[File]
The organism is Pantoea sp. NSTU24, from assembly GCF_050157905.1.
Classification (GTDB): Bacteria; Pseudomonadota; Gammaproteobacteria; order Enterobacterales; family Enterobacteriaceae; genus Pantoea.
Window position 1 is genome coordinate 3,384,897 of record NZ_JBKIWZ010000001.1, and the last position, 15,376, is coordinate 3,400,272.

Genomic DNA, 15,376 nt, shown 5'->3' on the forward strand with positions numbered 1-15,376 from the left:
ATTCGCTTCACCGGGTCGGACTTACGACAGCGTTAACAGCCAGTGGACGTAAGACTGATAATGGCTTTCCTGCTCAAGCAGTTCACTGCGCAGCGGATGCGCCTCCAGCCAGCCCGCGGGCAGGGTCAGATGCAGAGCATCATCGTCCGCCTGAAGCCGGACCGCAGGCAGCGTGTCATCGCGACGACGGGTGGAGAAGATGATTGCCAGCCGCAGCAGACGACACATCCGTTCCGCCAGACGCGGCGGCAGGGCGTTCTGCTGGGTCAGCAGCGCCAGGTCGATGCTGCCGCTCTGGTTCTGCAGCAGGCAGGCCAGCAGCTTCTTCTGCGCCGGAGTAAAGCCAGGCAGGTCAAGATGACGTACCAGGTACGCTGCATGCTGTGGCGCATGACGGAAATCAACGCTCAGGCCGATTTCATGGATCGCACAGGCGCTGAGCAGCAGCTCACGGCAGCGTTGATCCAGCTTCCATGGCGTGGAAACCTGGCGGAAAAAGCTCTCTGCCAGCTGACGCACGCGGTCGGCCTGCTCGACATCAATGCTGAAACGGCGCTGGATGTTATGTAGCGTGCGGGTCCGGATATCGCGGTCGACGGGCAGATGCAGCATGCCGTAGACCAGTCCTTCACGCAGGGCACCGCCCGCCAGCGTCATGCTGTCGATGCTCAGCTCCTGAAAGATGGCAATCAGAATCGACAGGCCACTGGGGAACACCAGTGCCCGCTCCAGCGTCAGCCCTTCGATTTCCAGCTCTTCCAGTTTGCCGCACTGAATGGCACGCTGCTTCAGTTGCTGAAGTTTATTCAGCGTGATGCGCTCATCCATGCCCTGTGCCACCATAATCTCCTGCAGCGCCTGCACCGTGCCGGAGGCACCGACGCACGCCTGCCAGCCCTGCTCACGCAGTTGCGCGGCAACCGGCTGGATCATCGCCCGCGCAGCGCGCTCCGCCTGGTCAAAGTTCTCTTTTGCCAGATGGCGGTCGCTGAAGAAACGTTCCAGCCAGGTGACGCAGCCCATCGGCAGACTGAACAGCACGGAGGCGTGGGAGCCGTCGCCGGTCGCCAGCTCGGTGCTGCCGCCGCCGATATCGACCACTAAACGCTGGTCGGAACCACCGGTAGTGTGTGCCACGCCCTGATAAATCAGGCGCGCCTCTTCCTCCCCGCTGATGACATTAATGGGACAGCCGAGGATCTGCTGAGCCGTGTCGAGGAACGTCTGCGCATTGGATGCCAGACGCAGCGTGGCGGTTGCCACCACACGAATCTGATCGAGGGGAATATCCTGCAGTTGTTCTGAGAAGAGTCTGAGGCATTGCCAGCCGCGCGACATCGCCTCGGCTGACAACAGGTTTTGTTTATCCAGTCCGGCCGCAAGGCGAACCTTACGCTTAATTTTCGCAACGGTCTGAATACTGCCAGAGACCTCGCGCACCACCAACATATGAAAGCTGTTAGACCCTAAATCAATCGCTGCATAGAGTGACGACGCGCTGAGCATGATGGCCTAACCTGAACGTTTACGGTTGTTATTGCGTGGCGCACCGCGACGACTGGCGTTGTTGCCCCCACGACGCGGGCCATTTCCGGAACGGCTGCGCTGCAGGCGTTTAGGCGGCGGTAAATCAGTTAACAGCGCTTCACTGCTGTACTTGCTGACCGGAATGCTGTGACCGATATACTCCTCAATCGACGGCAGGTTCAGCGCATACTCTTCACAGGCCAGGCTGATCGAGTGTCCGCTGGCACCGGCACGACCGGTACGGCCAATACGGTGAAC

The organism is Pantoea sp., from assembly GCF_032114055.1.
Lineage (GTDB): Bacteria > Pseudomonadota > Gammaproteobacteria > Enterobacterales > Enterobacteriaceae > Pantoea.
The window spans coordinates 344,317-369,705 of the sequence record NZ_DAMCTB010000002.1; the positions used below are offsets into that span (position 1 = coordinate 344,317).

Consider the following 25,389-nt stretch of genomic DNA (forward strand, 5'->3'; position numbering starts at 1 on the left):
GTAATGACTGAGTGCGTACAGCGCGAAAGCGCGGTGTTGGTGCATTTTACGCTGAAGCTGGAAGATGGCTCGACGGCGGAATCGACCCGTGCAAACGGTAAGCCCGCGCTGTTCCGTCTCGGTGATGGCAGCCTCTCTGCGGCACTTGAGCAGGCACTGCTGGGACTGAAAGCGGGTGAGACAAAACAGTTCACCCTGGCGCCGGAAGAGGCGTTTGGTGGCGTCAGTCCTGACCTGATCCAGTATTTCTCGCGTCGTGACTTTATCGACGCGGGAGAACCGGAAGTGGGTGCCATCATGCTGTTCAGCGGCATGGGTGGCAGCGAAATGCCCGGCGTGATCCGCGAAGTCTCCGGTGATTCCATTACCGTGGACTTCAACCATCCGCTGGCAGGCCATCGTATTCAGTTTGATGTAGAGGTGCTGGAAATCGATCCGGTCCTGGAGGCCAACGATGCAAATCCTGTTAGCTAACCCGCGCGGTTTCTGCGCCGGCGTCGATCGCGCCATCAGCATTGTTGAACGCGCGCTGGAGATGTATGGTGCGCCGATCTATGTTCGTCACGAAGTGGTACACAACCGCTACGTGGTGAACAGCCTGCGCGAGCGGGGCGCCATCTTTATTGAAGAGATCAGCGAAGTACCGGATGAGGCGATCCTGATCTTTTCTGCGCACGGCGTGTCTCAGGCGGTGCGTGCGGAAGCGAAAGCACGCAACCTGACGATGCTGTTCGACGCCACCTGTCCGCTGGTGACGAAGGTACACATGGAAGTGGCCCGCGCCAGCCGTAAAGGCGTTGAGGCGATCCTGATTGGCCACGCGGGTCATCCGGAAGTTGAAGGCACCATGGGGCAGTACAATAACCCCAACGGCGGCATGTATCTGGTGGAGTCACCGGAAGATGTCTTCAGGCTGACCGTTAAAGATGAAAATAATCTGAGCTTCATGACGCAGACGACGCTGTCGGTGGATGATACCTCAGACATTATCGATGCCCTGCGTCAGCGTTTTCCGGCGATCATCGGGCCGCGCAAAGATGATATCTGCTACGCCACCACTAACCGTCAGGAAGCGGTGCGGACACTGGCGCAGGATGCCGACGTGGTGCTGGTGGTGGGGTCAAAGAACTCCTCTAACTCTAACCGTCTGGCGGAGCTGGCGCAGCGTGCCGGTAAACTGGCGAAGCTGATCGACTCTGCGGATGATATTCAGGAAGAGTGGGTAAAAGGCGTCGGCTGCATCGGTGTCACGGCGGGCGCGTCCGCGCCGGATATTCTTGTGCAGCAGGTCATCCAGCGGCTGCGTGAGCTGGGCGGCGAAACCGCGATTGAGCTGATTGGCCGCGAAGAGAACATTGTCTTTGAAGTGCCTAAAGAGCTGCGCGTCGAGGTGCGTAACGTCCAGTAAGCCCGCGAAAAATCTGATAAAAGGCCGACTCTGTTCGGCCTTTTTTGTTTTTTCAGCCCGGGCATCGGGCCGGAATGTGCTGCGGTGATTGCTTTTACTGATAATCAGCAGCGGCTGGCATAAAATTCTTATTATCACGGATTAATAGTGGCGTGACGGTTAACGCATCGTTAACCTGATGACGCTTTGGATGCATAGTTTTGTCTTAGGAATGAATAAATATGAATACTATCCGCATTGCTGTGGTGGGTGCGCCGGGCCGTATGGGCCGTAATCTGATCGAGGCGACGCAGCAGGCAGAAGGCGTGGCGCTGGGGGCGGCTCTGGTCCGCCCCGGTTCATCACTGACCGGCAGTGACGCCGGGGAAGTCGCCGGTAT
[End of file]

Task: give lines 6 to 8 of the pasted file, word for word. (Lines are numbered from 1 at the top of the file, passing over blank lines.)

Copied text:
The organism is Pantoea sp., from assembly GCF_032114055.1.
Lineage (GTDB): Bacteria > Pseudomonadota > Gammaproteobacteria > Enterobacterales > Enterobacteriaceae > Pantoea.
The window spans coordinates 344,317-369,705 of the sequence record NZ_DAMCTB010000002.1; the positions used below are offsets into that span (position 1 = coordinate 344,317).